Short selling gets a bad rap in stock markets. Some see it as a greedy capitalist’s weapon to bring down innocent companies and their management teams.
But there are two sides to every story. Shorting can weed out corrupt management, improve liquidity, and help a market price stocks more efficiently. These are all vital for a well-functioning capital market system.
Stock shorting cynics will always exist, but when it comes to commodities it’s a different ball game.
Commodities are shorted via futures contracts, which were originally designed to allow farmers to lock in prices for their crops.
Securing a price for your harvest provides a level of certainty when there is no way of telling what crop yields will actually turn out to be.
Producers can lock in prices by ‘going short’ a futures contract. This means that the farmer promises to deliver the crop to the contract counterparty for an agreed price, at a certain date in the future.
When the date of the contract arrives, if the market price of the crop is higher than the agreed futures price, the farmer gets stung. They lose out on the money they could have made had they not taken out the contract, and risked selling at the market instead.
But on the flip side, at least they were guaranteed their crop would be sold. They live to fight another day, and it’s just a case of better luck next year.
The problem with speculators is they’re not farmers, car makers, or anyone else who actually handles tangible, real-world materials. Speculators neither deliver a year’s harvest nor do they want to have one dumped on them.
So when they short a futures contract, the only way they can close the position is to take out an exact opposite contract, to ‘go long’.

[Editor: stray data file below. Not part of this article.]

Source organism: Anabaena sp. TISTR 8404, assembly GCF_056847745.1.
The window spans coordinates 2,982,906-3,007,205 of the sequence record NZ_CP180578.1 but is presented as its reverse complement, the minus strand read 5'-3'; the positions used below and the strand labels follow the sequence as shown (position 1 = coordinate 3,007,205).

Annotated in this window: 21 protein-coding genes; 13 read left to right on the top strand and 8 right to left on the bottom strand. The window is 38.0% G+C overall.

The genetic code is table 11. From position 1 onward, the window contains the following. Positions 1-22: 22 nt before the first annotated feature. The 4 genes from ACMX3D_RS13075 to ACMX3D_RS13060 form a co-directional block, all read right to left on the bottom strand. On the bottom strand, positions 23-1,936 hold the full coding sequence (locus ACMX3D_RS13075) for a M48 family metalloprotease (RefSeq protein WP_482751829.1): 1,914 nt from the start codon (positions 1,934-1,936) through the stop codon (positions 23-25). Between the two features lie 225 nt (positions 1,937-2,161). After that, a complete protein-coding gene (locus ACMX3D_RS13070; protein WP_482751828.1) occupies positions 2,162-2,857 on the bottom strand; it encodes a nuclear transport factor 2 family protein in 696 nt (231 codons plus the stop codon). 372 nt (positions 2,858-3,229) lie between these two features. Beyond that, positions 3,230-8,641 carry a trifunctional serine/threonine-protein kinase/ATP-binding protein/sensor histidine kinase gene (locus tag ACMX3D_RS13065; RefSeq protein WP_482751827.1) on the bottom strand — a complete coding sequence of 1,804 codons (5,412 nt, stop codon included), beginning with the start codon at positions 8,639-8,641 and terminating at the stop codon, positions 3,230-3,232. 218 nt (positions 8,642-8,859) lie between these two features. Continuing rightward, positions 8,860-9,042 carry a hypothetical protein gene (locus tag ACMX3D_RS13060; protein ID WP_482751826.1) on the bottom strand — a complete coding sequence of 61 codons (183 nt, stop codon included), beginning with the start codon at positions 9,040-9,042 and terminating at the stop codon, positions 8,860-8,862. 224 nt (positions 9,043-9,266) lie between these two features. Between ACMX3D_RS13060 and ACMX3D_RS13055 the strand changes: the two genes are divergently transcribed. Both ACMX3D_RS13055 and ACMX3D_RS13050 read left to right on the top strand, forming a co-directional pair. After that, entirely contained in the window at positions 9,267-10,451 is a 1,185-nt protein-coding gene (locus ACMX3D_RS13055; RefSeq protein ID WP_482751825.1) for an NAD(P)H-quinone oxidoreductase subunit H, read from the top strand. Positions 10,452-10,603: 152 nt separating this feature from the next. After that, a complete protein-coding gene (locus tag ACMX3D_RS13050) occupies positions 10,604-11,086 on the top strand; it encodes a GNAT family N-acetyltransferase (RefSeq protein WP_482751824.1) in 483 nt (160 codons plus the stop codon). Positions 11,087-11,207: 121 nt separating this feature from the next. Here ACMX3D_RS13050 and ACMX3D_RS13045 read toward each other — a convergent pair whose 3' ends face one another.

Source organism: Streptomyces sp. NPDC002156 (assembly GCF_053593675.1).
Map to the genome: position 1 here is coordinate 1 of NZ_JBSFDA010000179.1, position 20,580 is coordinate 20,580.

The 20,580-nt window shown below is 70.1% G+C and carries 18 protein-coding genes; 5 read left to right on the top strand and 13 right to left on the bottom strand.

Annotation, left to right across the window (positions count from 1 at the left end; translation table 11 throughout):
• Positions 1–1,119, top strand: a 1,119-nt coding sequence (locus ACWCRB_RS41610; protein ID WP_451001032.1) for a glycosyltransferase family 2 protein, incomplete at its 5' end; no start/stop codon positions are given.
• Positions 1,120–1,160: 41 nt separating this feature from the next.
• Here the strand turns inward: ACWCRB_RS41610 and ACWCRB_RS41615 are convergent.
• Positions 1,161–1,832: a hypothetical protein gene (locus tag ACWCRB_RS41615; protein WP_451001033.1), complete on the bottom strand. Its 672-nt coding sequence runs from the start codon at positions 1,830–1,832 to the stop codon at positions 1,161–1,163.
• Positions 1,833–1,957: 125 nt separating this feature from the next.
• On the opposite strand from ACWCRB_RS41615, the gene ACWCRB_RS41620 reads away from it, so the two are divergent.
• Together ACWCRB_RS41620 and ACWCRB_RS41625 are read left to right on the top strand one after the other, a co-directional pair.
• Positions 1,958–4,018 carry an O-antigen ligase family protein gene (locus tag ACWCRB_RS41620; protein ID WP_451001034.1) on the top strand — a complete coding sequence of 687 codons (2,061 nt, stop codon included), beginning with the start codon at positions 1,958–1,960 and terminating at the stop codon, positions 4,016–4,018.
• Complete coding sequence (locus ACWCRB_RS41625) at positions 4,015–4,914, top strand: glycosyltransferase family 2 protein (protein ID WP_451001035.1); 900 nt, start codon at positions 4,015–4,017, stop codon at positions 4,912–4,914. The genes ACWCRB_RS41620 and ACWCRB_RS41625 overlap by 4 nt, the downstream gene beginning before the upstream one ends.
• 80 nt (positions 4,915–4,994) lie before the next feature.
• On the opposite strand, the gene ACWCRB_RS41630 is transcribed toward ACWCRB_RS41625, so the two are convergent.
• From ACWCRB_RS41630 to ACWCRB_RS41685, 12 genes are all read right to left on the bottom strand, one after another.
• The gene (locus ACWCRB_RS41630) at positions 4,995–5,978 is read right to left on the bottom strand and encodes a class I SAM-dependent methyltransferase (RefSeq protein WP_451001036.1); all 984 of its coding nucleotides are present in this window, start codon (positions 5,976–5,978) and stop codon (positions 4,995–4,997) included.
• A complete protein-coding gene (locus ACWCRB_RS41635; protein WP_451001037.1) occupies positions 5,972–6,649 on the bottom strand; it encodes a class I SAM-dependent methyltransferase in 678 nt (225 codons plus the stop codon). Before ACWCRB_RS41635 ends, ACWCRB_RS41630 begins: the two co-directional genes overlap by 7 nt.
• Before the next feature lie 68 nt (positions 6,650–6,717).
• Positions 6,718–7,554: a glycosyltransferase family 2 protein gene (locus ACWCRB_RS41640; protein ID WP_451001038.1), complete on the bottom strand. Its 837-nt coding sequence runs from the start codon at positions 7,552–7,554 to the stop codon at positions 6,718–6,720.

In other words, if a speculator has opened a contract and agreed to sell some oil, for example, if they don’t have oil to sell, they have to open out a contract that says they are agreeing to buy the same amount of oil.
These two contracts cancel each other out, and the speculator either takes a profit or a loss.
If the current price of the commodity is above the agreed price in the contract, the speculator who is short (agreed to sell) is in a tough spot and is staring at a potentially large loss.
Sometimes speculators who are short are facing losses that look so big on paper they are forced to close out their position by entering into an offsetting buy. That just drives the price even higher.
At this point, if there are enough speculators who are short, a ‘short squeeze’ can happen. And yep, you guessed it, that takes the price even higher.
When all is said and done, the price of a commodity is set by supply and demand, and no amount of speculation can change that.
So when nickel or wheat prices skyrocket, it’s at least worth keeping in mind that a short squeeze is probably partially to blame.
This is important to remember when considering investing in commodity-related stocks or ETFs that track the performance of the materials themselves.
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